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Cesarean scar endometriosis

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Cesarean scar endometriosis

Cesarean scar endometriosis: Clinical presentation and imaging features with a focus on MRI.
Endometriose der Bauchwand nach Kaiserschnitt [Presentation in English].

Cesarean scar endometriosis: Clinical presentation and imaging features with a focus on MRI.
Endometriose der Bauchwand nach Kaiserschnitt [Presentation in English].

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Cesarean scar endometriosis

  1. 1. Cesarean scar endometriosis: Clinical presentation and imaging features with a focus on MRI Educational Exhibit at the European Congress of Radiology, Vienna, 2012 Authors: A. S. Dumitrescu, T. Herold; DOI: 10.1594/ecr2012/C-0505 Learning objectives Endometriosis is a common and important clinical problem of women, predominantly those in the reproductive age group. Endometriosis of the abdominal wall is less frequent and is mostly associated with cesarean section scars. It can pose diagnostic difficulties and should be in the differential diagnosis of abdominal wall lumps in females. The purpose of this exhibit is: 1. to review the clinical presentation and imaging findings of abdominal wall endometriosis with intramuscular as well as subcutaneous lesions following caesarian section; 2. to discuss diagnostic strategies with a focus on MRI imaging; 3. to briefly review this condition's incidence, pathology and treatment.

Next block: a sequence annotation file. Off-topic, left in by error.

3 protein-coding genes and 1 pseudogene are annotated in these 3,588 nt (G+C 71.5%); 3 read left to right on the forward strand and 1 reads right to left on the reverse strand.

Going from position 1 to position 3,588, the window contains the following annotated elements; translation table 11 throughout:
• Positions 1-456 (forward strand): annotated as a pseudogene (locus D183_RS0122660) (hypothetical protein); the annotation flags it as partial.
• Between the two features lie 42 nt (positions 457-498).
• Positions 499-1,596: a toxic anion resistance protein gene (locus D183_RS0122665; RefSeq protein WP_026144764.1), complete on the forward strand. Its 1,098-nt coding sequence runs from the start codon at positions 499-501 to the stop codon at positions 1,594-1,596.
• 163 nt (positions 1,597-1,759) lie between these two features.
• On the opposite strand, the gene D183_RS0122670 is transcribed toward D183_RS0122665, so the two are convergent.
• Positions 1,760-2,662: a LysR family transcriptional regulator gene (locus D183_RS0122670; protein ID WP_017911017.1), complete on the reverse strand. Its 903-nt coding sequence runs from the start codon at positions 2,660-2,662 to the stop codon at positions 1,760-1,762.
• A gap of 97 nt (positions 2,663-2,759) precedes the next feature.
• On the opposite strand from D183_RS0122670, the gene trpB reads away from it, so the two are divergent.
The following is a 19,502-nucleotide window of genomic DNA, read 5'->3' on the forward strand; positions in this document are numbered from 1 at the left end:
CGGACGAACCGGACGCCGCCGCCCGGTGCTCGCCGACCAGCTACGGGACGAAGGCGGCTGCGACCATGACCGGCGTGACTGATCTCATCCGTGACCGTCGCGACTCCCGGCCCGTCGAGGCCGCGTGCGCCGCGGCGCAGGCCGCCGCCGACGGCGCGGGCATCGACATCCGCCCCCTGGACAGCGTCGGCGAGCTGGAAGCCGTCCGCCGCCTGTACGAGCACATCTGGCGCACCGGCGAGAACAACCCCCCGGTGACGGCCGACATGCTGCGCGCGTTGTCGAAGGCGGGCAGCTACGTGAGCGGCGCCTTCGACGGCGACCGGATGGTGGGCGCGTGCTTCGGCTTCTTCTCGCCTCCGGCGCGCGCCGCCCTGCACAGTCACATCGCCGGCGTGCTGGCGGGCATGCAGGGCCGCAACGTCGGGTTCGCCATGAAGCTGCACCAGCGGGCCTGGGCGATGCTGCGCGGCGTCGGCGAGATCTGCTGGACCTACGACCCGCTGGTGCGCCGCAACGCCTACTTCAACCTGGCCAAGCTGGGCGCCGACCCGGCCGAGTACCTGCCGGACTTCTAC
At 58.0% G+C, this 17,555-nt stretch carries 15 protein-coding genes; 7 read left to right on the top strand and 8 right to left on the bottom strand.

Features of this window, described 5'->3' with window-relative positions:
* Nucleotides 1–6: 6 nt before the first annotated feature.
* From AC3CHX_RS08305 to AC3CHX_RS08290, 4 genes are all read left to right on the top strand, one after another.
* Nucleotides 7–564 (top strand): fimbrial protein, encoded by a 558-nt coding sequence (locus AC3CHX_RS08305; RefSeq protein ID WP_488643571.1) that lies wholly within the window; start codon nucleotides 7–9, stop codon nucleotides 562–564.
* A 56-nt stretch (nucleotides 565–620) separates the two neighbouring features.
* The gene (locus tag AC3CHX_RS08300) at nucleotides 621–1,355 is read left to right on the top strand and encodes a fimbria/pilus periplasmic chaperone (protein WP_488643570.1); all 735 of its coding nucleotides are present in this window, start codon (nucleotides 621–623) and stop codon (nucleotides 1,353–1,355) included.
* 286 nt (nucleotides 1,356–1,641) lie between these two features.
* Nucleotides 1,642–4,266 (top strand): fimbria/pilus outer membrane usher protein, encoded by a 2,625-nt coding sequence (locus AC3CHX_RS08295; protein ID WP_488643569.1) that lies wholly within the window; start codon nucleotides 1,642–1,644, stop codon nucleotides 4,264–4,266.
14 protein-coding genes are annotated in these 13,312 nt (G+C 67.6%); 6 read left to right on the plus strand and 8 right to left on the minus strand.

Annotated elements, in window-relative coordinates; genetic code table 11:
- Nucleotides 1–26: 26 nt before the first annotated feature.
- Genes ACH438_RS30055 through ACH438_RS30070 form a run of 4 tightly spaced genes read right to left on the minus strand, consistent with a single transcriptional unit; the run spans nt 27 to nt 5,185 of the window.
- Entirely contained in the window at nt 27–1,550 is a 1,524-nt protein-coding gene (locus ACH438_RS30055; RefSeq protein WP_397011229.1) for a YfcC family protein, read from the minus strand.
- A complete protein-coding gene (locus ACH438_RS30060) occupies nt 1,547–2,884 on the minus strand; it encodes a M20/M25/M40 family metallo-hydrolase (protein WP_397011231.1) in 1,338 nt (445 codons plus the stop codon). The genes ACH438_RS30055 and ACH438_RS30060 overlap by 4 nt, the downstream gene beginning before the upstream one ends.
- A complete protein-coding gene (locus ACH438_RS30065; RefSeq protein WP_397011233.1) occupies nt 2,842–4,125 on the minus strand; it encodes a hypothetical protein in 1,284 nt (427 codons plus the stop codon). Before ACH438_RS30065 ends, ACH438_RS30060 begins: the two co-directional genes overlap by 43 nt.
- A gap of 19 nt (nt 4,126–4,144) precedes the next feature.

2. 2. Background Endometriosis was first described by Rokitansky in 1860 and is defined as the presence of endometrial glandular tissue outside of the uterus. Clinical presentation The most common symptoms are dysmenorrhea, dyspareunia, pelvic pain, and infertility, although only a minority of patients present with all the symptoms and many patients are Asymptomatic. Localization Frequent localizations in the pelvis include the ovaries, uterine ligaments, serosal surfaces, cul-de-sac, fallopian tubes, rectosigmoid, and urinary bladder (Fig. 1). [3] Extrapelvic endometriosis are bladder, kidney, bowel, omentum, lymph nodes, lungs, pleura, extremities, umbilicus, hernial sacs, and the abdominal wall. [4] Pathology The foci of endometrial tissue are generally small (Fig. 2 on page 4). Typical histopathologic features are endometrial glands, endometrial stroma and hemosiderin- laden macrophages (Fig. 3). Ectopic endometrial glandular tissue is influenced by ovarian hormones and undergoes cyclic bleeding. Over time, the repeated hemorrhaging can produce extensive fibrosis surrounding the endometrial tissue, which can result in adhesions to neighboring structures, e.g. adnexal structures, peritoneum, bowel, depending on the localization. [12]